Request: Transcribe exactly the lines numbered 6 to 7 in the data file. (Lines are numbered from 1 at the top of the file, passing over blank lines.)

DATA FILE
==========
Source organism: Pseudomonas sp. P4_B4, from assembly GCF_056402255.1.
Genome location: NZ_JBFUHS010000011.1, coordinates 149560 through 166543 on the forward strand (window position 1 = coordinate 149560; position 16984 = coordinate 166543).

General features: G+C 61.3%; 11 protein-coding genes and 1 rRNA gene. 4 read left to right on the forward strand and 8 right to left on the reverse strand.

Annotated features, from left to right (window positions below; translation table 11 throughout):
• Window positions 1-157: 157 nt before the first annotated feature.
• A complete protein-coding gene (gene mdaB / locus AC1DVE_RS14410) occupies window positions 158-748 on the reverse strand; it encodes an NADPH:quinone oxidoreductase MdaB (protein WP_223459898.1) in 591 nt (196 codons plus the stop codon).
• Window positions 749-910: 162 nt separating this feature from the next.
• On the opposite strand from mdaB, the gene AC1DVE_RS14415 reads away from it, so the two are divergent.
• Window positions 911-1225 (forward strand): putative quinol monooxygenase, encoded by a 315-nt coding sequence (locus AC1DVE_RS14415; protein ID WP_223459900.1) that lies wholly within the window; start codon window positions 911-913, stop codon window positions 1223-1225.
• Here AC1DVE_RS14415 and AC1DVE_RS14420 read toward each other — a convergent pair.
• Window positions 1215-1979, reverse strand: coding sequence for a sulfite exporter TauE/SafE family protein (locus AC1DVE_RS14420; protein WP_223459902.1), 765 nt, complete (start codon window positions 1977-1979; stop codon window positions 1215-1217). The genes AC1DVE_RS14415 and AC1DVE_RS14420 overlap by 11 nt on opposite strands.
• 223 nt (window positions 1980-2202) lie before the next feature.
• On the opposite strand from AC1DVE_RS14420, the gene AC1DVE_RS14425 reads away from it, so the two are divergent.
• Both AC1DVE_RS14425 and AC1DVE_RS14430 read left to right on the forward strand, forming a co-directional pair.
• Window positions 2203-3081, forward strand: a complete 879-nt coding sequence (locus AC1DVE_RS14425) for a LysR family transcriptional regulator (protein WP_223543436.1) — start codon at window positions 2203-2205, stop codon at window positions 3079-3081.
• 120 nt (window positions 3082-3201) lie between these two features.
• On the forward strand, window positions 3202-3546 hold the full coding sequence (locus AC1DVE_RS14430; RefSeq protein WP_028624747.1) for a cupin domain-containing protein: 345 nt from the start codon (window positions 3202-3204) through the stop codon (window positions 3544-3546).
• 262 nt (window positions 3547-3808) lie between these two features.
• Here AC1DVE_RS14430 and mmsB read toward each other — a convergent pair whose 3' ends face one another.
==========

• A complete protein-coding gene (gene mdaB / locus AC1DVE_RS14410) occupies window positions 158-748 on the reverse strand; it encodes an NADPH:quinone oxidoreductase MdaB (protein WP_223459898.1) in 591 nt (196 codons plus the stop codon).
• Window positions 749-910: 162 nt separating this feature from the next.